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3 Surprising Ways Exercise Changes Your Brain

Neurophysiologist Louisa Nicola describes how exercise improves your cognitive function now and long into the future.

Image of someone exercising on Tonal with an image of the prefrontal cortex of the brain.

Exercise will help you build muscle, boost your mood, and sleep better. But science shows that crushing your workouts has profound effects on your brain health, too. 

“Physical activity is one thing you can do every day to help stave off Alzheimer’s disease, feel better, perform better, think faster, and live longer,” said Louisa Nicola, a neurophysiologist and Tonal Advisory Board member who spoke at the inaugural TSI Summit

Here, Nicola unpacks three brain-health benefits that’ll have you eager to jump off the couch and into your next four-week Tonal program. 

Stave Off Neurodegenerative Diseases

Neurons are the information messenger cells of the brain and nervous system. Exercise helps you maintain the neurons you have and grow new ones which helps your brain and body function better. “Eighty percent of all gray matter in the brain–responsible for every decision you make, every action you produce–can be modifiable by physical activity,” Nicola said. 

There are three molecular changes in the brain that can lead to neural plasticity (your neurons’ ability to adapt to new environments) when you exercise: 

  • Brain-derived neurotrophic factor levels increase. BDNF is a protein that stimulates new cell growth. Nicola notes a lot of the BDNF studies published are in animals, however more research is coming out in humans.
  • Insulin-like growth factor-1 is released. IGF-1 is a hormone produced by the muscle and liver. “This rapid release of IGF-1 from the skeletal muscle activates signaling pathways on receptors in the brain that improve cognitive functions.” 
  • Your body produces more irisin, a hormone produced by your fat cells that improves metabolic function and allows you to store and use energy more efficiently. 

Looking ahead, the neural changes from your workout can reduce your risk of neurodegenerative diseases such as dementia and Alzheimer’s disease in the future. So while exercising won’t completely prevent or cure normal cognitive decline in aging or genetic predisposition to Alzheimer’s disease, working out consistently can help reduce or delay the onset of it.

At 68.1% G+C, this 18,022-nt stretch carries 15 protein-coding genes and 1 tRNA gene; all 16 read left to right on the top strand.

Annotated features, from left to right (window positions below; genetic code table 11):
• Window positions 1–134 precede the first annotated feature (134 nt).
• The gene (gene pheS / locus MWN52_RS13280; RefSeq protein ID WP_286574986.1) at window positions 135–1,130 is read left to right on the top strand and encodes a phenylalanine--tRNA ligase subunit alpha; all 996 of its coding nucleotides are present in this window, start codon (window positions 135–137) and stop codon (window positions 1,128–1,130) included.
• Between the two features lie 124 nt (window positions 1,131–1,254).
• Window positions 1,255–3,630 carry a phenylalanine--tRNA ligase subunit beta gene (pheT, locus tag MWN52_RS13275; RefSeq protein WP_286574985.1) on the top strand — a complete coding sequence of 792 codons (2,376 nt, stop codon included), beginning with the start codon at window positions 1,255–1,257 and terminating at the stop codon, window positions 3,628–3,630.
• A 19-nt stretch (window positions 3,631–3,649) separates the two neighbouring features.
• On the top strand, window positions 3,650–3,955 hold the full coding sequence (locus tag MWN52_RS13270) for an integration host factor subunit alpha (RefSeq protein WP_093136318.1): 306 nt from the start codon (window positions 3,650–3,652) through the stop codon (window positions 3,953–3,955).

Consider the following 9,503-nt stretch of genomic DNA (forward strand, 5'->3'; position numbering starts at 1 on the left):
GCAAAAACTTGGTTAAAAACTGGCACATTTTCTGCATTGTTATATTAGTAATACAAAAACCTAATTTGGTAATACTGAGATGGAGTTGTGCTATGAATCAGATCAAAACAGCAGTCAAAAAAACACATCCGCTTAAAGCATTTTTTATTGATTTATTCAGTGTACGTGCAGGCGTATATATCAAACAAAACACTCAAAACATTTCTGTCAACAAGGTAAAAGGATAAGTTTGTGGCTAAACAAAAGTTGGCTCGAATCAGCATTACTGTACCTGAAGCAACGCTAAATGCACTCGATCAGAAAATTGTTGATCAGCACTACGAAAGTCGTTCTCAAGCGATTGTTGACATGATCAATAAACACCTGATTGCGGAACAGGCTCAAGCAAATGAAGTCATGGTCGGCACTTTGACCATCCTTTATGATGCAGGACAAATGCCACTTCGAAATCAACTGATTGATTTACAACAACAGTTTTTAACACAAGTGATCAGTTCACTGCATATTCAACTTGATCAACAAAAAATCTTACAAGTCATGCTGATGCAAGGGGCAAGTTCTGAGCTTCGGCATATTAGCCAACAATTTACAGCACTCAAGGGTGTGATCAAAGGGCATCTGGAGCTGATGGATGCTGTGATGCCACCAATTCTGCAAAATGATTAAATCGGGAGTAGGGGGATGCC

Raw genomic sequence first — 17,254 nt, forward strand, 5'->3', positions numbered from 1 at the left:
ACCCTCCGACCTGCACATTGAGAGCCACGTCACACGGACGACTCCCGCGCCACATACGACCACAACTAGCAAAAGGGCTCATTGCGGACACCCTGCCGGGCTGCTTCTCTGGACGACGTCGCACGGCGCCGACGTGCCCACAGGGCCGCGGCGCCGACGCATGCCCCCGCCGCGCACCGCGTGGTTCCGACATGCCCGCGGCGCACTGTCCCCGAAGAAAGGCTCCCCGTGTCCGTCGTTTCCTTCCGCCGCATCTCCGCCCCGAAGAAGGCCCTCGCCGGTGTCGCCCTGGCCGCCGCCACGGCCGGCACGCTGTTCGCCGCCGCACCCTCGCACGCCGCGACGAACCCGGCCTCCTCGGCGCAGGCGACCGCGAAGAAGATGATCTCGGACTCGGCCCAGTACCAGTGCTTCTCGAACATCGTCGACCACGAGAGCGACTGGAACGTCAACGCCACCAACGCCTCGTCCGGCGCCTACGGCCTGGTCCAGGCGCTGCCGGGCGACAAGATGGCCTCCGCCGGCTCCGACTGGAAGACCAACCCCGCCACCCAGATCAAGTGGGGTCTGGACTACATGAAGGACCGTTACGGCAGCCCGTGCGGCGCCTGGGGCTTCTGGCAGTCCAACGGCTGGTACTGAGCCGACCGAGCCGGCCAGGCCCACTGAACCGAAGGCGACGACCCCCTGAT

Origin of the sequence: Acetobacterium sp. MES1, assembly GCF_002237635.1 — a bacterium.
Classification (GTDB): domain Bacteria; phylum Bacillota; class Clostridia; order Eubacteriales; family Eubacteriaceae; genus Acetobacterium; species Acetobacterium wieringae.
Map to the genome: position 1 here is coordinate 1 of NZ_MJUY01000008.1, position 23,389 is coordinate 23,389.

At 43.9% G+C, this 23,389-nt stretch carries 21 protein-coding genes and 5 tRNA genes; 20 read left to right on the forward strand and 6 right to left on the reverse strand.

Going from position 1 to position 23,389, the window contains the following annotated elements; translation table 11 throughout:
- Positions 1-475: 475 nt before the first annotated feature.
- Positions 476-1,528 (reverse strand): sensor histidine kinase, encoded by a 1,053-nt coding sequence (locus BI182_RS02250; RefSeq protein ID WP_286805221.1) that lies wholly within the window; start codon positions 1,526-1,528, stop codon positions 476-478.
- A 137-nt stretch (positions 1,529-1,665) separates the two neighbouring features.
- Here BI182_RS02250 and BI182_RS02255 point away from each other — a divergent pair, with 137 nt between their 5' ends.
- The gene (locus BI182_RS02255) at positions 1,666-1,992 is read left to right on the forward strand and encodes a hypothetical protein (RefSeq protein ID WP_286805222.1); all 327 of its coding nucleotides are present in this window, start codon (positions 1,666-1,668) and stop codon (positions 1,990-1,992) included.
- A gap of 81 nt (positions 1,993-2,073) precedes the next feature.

Louisa Nicola presenting at the Tonal Strength Institute Summit on the health benefits of exercise and increased neuroplasticity with exercise. Pull quote: "Physical activity is one thing you can do every day to help stave off Alzheimer's disease, feel better, perform better, think faster, and live longer."

Think and React Faster 

Not only does physical activity increase neuroplasticity, but research also suggests that your workouts over decades can increase growth of hippocampal subregions of the hippocampus and prefrontal cortex.

“We call the prefrontal cortex the CEO of the brain, that’s where all of our executive functions like reaction time, information, processing speed, learning, and memory live,” Nicola explained. “So if we have the ability to grow this area of the brain, we can perform better, think faster, live longer, and have better cognitive functions.” 

The effects of exercise can be both immediate and long-lasting. Nicola noted a study on mice in which researchers saw an immediate increase in angiogenesis, or formation of new blood vessels, to the brain after exercise. Two weeks after the training, they discovered prolonged neurogenesis. In humans, research shows exercise increases focus and memory. In other words, the workout you do today will not only prepare you for a big presentation at work, but also keep your brain buzzing for weeks after. 

Louisa Nicola presenting at the Tonal Strength Institute Summit on the health benefits of exercise and increased neuroplasticity with exercise

Feel More Motivated 

Another key player in cognitive decline is motivation. If you’re not motivated to try new activities and keep learning, your neurons have no reason to grow, modify, and adapt. “We’ve all heard of dopamine as that neurotransmitter that tells us to do more, to get on that pursuit of a goal,” says Nicola. “As we age, we have dysregulation of dopamine receptors in the frontal lobe, decreasing your drive to tackle new challenges.” 

It’s well-established that exercise stimulates dopamine in the brain, leading to higher motivation and reduced levels of anxiety and depression. In the same way that your workout improves your sleep and then more sleep improves your workouts, your workout also improves your motivation and thus you feel more motivated to work out. 

The bottomline: Exercise, both resistance and aerobic training, improves cognitive performance in a multitude of ways. You’ll see boosts in your workout performance, your efficiency and focus in daily tasks, and reduce natural cognitive decline of aging—all due to the structural and molecular changes in the brain.


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